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Friday, January 24, 2014

Hot Off the Press: The 2013 Humane Scorecard

Last fall, I posted a preliminary version of the 2013 Humane Scorecard, and a few weeks ago, just as Congress was returning for the second session of the 113th Congress, I provided a look at our year in review for animals. We made some real progress on key animal protection issues, and there’s tremendous potential on several fronts in 2014.


I’m pleased to announce today that the Humane Society Legislative Fund has posted the final version of the 2013 Humane Scorecard, where you can track the performance of your federal lawmakers on key animal protection issues during the first session of the 113th Congress. We rated legislators based on their cosponsorship of priority bills on “soring” of show horses, the treatment of egg-laying hens, animal fighting spectators, and horse slaughter; their votes on agribusiness subsidies and the Farm Bill; their support for funding the enforcement of animal welfare laws; their opposition to the King Amendment that aims to gut state agriculture and animal welfare laws; and their leadership on animal protection measures. All of the priority bills whose cosponsorships we counted garnered strong bipartisan support; in the House, each bill had between 143 and 259 cosponsors, and in the Senate between 17 and 44.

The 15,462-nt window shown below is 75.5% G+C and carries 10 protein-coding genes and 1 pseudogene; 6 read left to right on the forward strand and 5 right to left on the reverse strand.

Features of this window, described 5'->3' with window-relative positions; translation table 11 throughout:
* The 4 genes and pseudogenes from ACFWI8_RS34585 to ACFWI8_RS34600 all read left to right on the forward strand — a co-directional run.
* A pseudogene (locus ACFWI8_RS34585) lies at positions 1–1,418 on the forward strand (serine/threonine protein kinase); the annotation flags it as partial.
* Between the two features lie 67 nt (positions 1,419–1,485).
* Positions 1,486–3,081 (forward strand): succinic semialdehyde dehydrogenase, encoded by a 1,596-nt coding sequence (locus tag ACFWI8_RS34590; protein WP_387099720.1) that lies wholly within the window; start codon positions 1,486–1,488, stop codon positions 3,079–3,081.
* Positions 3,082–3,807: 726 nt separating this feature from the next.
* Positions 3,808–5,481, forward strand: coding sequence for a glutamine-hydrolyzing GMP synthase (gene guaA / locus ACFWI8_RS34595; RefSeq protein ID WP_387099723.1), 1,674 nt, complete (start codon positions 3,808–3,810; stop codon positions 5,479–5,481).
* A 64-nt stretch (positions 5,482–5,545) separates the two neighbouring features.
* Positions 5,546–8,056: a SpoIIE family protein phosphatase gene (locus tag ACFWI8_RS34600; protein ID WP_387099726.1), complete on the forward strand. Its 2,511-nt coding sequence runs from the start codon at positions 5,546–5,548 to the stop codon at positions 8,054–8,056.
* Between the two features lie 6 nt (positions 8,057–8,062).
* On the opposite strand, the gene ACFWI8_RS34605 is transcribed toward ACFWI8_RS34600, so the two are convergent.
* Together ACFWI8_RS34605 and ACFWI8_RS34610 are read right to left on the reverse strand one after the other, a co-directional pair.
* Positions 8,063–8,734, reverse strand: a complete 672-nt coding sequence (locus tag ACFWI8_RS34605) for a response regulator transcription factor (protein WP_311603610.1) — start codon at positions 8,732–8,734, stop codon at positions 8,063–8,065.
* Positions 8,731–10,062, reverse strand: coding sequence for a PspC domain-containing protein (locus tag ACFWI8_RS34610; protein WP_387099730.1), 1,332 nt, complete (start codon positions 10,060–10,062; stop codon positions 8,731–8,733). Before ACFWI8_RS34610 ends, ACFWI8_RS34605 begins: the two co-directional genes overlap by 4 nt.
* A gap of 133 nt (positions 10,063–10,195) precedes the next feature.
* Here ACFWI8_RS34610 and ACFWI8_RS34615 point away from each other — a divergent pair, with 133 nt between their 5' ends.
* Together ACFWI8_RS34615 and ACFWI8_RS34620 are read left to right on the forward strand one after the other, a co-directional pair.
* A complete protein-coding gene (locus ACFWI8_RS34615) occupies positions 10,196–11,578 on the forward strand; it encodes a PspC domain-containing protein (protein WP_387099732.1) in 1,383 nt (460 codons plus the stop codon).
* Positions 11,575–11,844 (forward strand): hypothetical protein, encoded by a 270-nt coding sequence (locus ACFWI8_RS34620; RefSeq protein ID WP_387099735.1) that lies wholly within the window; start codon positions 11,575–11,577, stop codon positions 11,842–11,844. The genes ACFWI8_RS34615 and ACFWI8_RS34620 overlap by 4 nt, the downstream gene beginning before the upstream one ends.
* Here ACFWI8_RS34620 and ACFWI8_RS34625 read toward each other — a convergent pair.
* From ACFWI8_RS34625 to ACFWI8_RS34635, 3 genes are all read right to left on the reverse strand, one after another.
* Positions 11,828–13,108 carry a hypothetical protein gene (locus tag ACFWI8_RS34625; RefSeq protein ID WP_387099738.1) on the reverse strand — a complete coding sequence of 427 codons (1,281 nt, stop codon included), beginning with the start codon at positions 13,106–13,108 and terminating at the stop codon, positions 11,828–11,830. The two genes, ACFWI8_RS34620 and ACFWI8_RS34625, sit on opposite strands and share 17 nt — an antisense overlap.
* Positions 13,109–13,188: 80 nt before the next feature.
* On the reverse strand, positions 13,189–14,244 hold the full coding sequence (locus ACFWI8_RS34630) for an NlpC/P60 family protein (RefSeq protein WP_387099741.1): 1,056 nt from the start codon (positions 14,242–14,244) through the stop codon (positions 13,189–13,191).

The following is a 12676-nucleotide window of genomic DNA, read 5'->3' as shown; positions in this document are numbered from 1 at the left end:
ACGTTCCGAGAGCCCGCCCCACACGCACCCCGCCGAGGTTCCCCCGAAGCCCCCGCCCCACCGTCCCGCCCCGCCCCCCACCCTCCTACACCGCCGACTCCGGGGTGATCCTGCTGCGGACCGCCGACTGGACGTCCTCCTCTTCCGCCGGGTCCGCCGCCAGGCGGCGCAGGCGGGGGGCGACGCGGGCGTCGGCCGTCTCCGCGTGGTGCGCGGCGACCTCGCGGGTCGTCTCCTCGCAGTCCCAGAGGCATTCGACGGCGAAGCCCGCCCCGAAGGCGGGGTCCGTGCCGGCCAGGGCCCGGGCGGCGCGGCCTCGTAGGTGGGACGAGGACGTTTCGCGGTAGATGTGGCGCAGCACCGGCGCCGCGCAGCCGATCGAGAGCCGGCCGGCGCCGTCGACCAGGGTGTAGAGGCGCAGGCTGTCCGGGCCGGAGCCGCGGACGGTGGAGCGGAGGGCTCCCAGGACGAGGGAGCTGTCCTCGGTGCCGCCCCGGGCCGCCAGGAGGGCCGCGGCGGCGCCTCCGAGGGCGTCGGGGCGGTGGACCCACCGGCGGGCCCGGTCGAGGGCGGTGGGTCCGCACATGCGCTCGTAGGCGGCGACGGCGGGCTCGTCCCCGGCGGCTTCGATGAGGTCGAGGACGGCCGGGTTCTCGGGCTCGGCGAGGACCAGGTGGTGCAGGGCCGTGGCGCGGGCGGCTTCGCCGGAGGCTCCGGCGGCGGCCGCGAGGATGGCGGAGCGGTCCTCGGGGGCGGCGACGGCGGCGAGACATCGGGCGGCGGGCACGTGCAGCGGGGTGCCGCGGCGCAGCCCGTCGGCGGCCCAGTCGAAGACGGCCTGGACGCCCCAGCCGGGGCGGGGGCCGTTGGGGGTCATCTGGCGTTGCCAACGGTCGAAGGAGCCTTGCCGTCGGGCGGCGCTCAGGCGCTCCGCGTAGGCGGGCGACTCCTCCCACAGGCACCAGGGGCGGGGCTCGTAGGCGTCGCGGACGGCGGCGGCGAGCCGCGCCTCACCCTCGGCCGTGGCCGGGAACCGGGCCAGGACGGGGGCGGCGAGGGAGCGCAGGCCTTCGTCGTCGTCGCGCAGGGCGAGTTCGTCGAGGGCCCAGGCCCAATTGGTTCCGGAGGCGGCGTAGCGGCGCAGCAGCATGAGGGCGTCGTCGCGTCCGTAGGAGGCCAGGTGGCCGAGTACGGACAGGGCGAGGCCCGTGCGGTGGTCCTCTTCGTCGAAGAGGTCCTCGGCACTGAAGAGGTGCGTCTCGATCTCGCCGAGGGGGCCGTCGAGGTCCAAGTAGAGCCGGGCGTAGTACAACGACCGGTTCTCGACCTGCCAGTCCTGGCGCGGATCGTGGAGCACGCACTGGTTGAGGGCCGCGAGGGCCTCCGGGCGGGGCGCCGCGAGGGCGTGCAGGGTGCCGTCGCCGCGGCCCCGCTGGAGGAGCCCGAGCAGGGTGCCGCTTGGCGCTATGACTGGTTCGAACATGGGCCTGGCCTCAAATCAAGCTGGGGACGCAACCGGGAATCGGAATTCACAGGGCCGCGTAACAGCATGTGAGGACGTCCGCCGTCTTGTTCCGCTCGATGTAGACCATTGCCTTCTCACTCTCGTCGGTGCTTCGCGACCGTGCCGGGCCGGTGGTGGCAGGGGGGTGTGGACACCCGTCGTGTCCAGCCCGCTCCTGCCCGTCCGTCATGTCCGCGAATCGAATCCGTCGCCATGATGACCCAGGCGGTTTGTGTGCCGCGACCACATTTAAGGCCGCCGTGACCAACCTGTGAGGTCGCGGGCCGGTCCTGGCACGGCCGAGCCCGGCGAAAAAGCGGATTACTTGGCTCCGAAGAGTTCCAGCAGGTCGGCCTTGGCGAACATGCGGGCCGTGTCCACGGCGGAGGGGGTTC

The Humane Scorecard is not a perfect measuring tool, but creating some reasonable yardstick and allowing citizens to hold lawmakers accountable is central to our work. The HSUS historically and in recent years HSLF have been publishing the Humane Scorecard since the 103rd Congress (which covered 1993-1994), so this annual congressional snapshot has been available for more than two decades. (If you are a member of HSLF, and I hope you are, you will also receive a printed copy in the mail as one of your membership benefits.)

Hs_cover_2013_113th_254x330When the Humane Scorecard comes out each year, it helps demonstrate the level of support animal protection ideas hold in different regions of the country and with the two major political parties. It provides a look back and a look ahead by evaluating where we have been effective, and where we need to focus our energies in the coming months. In looking at the record so far for the 113th Congress, you’ll see that animals won some important victories, demonstrating once again that these issues can pull legislators together across party lines. We’ve got much exciting work ahead for the balance of the second session, and look forward to your help pressing the case in the halls of Congress.

Here are a few of the most important statistics from 2013:

  • A bipartisan group of 35 Senators and 127 Representatives covering 40 states, Guam, Puerto Rico, and the District of Columbia led as prime sponsors of pro-animal legislation and/or scored a perfect 100—more than one-third of the Senate and one-quarter of the House.
  • The average Senate score was a 41, with Senate Democrats averaging 64, Senate Republicans averaging 13, and Senate Independents averaging 80.
  • The average House score was a 48, with House Democrats averaging 82, and House Republicans averaging 18.